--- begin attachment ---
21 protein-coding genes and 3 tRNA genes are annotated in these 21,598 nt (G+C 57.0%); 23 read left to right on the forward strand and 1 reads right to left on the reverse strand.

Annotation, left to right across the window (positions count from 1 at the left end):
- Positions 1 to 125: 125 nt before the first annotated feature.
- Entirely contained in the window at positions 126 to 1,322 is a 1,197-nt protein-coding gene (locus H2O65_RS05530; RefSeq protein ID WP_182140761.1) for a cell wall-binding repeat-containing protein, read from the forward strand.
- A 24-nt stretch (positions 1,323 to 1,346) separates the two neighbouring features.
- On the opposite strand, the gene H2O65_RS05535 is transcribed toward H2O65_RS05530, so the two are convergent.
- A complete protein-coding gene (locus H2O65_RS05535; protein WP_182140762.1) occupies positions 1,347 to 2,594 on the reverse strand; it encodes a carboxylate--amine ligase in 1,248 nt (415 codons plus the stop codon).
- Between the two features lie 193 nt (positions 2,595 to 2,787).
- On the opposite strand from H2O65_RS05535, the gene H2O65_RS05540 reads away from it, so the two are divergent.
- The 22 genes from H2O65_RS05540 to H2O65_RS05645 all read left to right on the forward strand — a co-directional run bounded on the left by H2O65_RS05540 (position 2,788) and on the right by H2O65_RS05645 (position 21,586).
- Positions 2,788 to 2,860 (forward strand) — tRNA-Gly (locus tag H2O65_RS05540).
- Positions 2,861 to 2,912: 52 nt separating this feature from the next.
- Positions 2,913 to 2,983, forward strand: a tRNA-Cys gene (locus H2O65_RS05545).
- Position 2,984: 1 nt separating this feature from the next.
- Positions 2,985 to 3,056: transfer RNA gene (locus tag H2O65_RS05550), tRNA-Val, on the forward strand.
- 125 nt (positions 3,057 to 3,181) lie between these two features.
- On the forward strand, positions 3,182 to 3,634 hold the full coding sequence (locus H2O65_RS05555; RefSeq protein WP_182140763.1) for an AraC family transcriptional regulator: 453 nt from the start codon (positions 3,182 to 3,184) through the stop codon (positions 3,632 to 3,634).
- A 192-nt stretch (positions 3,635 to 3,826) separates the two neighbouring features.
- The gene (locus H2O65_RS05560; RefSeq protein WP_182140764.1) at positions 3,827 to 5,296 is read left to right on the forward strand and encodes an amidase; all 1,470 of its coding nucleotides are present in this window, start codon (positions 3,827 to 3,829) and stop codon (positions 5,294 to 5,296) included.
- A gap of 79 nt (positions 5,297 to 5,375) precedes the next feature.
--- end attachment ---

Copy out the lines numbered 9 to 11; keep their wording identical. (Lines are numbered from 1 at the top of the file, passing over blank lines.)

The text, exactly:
- On the opposite strand from H2O65_RS05535, the gene H2O65_RS05540 reads away from it, so the two are divergent.
- The 22 genes from H2O65_RS05540 to H2O65_RS05645 all read left to right on the forward strand — a co-directional run bounded on the left by H2O65_RS05540 (position 2,788) and on the right by H2O65_RS05645 (position 21,586).
- Positions 2,788 to 2,860 (forward strand) — tRNA-Gly (locus tag H2O65_RS05540).